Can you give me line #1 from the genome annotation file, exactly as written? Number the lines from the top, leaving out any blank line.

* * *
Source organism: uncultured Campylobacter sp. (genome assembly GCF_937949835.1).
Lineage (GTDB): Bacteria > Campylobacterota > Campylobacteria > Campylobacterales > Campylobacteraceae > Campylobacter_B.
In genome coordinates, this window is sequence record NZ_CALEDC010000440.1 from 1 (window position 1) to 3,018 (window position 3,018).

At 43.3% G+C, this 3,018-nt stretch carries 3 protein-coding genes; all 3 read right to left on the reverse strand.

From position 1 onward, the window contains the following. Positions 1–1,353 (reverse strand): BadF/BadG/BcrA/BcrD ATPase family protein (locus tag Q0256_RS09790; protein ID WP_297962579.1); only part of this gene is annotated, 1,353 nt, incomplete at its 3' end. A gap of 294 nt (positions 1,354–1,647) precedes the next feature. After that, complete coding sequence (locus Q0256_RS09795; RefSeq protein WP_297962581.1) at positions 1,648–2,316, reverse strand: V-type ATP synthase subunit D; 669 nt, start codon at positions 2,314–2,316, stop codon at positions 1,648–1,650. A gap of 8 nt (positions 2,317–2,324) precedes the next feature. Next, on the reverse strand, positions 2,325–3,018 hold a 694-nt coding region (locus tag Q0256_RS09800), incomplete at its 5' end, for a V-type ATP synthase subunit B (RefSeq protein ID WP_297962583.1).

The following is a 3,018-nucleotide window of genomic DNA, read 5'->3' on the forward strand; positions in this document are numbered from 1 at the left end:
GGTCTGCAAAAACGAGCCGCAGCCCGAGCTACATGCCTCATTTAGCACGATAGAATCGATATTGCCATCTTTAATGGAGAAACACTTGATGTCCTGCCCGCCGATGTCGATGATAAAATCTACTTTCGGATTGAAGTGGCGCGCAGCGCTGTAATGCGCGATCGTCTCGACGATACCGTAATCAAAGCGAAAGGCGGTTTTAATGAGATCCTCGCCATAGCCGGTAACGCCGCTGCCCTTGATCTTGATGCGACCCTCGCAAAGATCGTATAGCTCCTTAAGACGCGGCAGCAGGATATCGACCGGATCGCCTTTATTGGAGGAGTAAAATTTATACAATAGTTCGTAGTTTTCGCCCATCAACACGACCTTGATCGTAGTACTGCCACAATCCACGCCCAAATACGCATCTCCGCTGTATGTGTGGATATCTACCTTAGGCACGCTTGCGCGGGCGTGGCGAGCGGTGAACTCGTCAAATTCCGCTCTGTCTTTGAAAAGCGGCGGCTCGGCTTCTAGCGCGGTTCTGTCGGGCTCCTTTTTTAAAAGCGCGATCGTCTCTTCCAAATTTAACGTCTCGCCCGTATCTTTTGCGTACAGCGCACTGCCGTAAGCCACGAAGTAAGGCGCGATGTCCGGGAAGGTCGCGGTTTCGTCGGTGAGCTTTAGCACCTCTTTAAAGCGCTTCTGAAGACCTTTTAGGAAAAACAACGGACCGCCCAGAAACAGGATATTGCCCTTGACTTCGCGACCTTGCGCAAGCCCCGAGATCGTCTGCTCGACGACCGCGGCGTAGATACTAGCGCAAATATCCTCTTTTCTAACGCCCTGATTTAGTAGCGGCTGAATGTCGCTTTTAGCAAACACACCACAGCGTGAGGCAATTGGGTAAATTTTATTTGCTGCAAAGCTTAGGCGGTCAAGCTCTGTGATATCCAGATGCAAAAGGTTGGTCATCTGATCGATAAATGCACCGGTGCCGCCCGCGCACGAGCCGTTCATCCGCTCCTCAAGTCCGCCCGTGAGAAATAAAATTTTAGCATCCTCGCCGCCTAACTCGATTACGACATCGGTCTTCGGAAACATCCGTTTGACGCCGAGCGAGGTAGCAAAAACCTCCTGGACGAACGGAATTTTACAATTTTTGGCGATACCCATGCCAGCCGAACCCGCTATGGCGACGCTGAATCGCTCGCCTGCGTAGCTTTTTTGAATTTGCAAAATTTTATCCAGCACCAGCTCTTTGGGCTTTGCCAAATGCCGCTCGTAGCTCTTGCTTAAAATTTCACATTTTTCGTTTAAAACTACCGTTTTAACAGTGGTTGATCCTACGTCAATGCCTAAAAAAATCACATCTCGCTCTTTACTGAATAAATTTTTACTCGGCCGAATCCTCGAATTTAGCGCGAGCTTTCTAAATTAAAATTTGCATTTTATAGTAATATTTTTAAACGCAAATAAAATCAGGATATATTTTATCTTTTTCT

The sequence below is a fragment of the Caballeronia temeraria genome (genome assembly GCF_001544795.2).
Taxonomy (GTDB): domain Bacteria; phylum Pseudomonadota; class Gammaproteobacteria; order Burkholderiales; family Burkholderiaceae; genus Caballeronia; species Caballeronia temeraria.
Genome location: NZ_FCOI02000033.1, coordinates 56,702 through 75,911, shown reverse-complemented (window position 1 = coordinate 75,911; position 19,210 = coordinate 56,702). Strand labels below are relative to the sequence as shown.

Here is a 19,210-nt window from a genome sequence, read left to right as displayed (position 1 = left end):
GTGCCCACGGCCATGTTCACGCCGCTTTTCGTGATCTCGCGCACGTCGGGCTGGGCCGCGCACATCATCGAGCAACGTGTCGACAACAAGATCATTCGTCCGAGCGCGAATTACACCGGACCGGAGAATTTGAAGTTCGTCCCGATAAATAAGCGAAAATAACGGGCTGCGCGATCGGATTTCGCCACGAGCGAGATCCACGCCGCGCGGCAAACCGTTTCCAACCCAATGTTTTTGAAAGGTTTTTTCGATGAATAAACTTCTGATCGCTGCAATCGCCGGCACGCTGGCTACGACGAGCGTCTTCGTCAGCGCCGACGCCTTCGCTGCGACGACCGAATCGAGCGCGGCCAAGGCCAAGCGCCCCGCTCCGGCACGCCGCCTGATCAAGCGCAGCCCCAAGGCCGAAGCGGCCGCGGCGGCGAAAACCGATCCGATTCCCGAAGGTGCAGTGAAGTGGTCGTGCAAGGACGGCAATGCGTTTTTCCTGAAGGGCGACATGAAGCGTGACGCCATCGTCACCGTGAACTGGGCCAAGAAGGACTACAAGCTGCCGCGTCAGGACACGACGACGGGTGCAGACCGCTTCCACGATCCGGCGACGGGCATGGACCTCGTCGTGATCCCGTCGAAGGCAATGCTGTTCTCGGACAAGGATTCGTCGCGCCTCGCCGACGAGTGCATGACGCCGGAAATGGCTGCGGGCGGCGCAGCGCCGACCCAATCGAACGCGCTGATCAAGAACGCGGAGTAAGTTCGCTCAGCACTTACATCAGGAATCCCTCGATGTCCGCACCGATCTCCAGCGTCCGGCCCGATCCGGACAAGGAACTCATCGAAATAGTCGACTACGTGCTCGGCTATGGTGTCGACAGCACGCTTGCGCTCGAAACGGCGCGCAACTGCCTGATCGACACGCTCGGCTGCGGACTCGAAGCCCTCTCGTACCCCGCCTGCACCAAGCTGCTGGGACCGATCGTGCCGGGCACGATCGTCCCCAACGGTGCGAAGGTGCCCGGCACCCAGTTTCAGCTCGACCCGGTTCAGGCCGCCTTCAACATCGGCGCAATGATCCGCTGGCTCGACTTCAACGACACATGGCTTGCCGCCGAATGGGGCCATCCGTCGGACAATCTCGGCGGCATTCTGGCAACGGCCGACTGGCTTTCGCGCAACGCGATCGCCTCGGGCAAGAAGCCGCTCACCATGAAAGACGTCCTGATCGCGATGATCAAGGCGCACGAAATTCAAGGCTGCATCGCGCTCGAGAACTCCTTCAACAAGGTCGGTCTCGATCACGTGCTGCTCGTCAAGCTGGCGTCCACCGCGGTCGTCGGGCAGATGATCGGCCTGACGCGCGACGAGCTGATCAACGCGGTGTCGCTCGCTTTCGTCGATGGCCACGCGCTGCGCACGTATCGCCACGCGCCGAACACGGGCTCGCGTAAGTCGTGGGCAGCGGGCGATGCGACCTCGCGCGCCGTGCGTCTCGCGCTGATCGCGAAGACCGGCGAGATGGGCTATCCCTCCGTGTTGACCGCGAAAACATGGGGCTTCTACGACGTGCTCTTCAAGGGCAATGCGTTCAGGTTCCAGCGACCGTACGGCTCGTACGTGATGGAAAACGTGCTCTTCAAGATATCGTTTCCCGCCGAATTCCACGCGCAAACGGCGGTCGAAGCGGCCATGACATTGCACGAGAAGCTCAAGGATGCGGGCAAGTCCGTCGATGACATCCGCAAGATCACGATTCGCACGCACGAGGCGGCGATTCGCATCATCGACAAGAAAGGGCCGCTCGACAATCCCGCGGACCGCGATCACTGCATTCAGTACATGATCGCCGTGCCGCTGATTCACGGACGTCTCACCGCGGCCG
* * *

Source organism: uncultured Campylobacter sp. (genome assembly GCF_937949835.1).